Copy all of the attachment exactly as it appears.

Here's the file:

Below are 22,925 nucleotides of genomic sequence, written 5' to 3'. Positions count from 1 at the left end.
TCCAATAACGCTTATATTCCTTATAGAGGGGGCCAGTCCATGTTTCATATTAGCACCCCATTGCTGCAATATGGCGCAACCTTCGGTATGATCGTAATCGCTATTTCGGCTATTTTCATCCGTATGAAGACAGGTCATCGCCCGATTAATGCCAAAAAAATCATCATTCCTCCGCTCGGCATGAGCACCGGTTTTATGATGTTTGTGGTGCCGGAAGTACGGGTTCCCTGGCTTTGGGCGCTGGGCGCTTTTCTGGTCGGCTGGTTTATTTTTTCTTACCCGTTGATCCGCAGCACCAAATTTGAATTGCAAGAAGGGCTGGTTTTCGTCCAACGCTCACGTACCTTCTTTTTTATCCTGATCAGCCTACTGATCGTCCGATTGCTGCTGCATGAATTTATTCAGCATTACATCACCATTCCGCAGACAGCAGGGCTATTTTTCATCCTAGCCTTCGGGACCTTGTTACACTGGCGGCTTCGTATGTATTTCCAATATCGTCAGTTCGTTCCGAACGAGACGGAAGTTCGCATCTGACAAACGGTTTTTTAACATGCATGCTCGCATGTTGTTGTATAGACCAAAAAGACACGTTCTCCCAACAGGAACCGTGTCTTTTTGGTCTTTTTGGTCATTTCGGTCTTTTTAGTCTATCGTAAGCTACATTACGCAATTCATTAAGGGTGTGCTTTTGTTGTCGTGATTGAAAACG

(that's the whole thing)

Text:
Below are 22,925 nucleotides of genomic sequence, written 5' to 3'. Positions count from 1 at the left end.
TCCAATAACGCTTATATTCCTTATAGAGGGGGCCAGTCCATGTTTCATATTAGCACCCCATTGCTGCAATATGGCGCAACCTTCGGTATGATCGTAATCGCTATTTCGGCTATTTTCATCCGTATGAAGACAGGTCATCGCCCGATTAATGCCAAAAAAATCATCATTCCTCCGCTCGGCATGAGCACCGGTTTTATGATGTTTGTGGTGCCGGAAGTACGGGTTCCCTGGCTTTGGGCGCTGGGCGCTTTTCTGGTCGGCTGGTTTATTTTTTCTTACCCGTTGATCCGCAGCACCAAATTTGAATTGCAAGAAGGGCTGGTTTTCGTCCAACGCTCACGTACCTTCTTTTTTATCCTGATCAGCCTACTGATCGTCCGATTGCTGCTGCATGAATTTATTCAGCATTACATCACCATTCCGCAGACAGCAGGGCTATTTTTCATCCTAGCCTTCGGGACCTTGTTACACTGGCGGCTTCGTATGTATTTCCAATATCGTCAGTTCGTTCCGAACGAGACGGAAGTTCGCATCTGACAAACGGTTTTTTAACATGCATGCTCGCATGTTGTTGTATAGACCAAAAAGACACGTTCTCCCAACAGGAACCGTGTCTTTTTGGTCTTTTTGGTCATTTCGGTCTTTTTAGTCTATCGTAAGCTACATTACGCAATTCATTAAGGGTGTGCTTTTGTTGTCGTGATTGAAAACG